Yalda Royan  ·  Afghanistan

Women’s Rights Activist Must Choose to Stay and Die or Leave and Live

Afghan Women Who Stand for Civil Liberties Face Becoming Refugees

Interview: by Julie Rose
Edited: by Nicole Taylor
Produced: by Brandi Kilmer
Yalda Featured Image
Image provided by Yalda

I am Yalda Royan. I’m a women’s rights activist.

I have divided my life into before August 15th and after August 15th, 2021. On August 14th, I was a woman who had a job, who had income, who had a house, who had safety, who had social status… On August 15th, I was just somebody afraid of everything.

Currently, I’m working as a community engagement coordinator at the Office of Diversity, Equity and Inclusion in Nova Community College. At the same time, I am a consultant for Voice Amplified, which is a feminist humanitarian organization based in the United States. I have been working with them since 2020 as the Afghanistan country team lead. I’m also a founding member of Afghan Women’s Advocacy Group and do advocacy work for the rights of marginalized groups, especially my ethnic community, the Hazara. We are one of the ethnic groups in Afghanistan who have been targeted and have faced violence and discrimination for over 300 years.


Fleeing to Pakistan in the 1990s

I don't remember a time in my life in which I have lived in peace. Even when I was a kid, and I was going to school, there was the Civil War, and rockets were hitting Kabul city.

There have been times that I have been in school when a rocket fell and we had to run home for refuge. I was born in Kabul. I lived there until Kabul became a battlefield and we moved to Ghazni, where my parents are from. But, I was 14 years old when the Taliban took over Ghazni and we had to migrate to Pakistan.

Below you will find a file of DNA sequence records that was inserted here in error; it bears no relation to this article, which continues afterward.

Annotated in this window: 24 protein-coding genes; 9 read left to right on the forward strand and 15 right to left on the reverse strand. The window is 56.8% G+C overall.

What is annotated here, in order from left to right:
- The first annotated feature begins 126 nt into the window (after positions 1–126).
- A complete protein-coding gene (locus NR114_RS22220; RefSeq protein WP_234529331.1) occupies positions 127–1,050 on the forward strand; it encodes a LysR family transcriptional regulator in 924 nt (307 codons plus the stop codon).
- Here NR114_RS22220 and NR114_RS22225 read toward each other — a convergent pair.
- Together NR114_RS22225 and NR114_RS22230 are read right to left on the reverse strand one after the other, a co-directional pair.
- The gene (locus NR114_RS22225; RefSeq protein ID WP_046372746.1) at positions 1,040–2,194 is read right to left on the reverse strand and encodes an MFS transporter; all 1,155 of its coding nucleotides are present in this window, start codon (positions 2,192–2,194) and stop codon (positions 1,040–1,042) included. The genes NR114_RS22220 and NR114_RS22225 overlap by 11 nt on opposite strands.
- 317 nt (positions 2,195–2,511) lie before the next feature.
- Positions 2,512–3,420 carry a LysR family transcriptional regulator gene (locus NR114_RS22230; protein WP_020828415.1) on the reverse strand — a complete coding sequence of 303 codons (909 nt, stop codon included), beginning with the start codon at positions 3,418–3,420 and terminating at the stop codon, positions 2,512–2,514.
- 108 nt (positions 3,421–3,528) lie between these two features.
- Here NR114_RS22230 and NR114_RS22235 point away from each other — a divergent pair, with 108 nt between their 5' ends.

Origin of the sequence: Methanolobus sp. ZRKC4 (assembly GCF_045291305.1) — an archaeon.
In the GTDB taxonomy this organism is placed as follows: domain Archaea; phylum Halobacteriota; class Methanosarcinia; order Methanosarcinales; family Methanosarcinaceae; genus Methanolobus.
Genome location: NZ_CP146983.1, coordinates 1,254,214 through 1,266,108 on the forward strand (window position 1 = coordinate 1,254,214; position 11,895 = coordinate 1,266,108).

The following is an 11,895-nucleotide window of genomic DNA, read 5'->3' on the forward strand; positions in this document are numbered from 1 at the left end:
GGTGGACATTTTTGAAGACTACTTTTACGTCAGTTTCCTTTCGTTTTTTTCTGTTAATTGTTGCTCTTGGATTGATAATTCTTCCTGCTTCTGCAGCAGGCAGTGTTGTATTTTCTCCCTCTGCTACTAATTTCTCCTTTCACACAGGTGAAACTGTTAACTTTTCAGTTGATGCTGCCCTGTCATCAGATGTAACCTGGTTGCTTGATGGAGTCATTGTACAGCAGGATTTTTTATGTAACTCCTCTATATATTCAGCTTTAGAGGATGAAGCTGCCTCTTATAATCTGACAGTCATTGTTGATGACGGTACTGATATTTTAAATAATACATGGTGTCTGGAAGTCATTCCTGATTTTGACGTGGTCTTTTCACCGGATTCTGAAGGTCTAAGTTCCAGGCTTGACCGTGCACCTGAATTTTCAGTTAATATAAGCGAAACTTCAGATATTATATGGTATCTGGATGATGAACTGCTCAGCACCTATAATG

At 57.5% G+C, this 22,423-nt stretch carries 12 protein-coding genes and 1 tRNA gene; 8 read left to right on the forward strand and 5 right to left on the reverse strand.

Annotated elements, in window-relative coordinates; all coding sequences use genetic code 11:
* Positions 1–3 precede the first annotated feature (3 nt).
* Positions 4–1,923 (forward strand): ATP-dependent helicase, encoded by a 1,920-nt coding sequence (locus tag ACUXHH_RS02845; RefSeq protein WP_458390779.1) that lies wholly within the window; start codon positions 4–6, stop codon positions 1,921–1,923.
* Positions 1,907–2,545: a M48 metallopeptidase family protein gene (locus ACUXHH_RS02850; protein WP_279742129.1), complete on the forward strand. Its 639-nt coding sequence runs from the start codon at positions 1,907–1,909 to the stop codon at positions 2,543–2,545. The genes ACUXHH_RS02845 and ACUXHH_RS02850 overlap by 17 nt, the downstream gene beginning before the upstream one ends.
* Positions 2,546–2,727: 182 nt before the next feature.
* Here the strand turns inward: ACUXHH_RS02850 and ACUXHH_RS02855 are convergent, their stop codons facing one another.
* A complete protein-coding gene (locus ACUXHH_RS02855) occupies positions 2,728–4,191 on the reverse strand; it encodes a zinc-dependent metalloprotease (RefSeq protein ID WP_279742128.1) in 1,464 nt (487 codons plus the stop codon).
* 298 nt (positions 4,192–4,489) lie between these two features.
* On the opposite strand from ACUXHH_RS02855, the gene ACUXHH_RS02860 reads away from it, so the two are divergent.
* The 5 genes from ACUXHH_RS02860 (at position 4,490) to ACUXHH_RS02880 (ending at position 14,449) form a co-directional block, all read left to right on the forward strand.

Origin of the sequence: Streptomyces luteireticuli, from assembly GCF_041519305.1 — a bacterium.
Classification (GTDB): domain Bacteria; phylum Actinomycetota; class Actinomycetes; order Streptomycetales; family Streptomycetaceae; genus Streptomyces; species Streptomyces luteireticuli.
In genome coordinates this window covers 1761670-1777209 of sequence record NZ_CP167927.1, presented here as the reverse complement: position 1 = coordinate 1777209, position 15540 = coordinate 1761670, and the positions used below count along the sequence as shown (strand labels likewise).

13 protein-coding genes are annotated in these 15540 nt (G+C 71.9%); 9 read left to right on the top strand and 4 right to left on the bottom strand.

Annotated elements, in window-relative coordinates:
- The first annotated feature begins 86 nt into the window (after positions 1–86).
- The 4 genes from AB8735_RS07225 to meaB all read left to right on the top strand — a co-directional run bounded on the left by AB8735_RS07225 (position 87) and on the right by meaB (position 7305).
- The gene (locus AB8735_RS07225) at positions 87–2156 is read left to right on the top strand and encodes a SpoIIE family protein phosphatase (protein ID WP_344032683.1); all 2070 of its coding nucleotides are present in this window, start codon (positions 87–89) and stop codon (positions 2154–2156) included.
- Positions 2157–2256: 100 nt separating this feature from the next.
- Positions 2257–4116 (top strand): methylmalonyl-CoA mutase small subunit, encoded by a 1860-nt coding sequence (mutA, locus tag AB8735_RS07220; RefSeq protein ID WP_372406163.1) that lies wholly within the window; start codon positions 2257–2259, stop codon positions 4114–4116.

That was the first time the Taliban emerged and Kabul was not safe, especially for the Hazara community.

I did my 9th, 10th, 11th, and 12th grade in Pakistan. Life was not easy there because there weren't any job opportunities for the migrants. We struggled with economic problems, but my family is very much in support of education and we were able to go to a refugee school. I learned English, Urdu and computers. I graduated from school in 1998. There were no higher education institutions for refugees in the area where we lived in Quetta and we couldn’t afford the fees of a private, higher institution education. The government schools would not accept refugees. So my dream from childhood to become a doctor never took place. And I couldn't continue my education at that time.

I remember the 9/11 incident perfectly. I was working as a nurse in a private hospital. I came home and had lunch with my brother. We were watching TV when they started broadcasting the attacks live. Later, we found out that the Taliban were gone from Afghanistan and the United States had intervened.

I don't call the United States interaction in Afghanistan in 2001 an invasion. That was a time when the Taliban had invaded Afghanistan, and we needed somebody to save the people who were the hostages under the Taliban’s rule. It was an intervention. It was a relief to hear that there was no more Taliban in Afghanistan.

I got married and it was the end of 2002 and we came back to Afghanistan.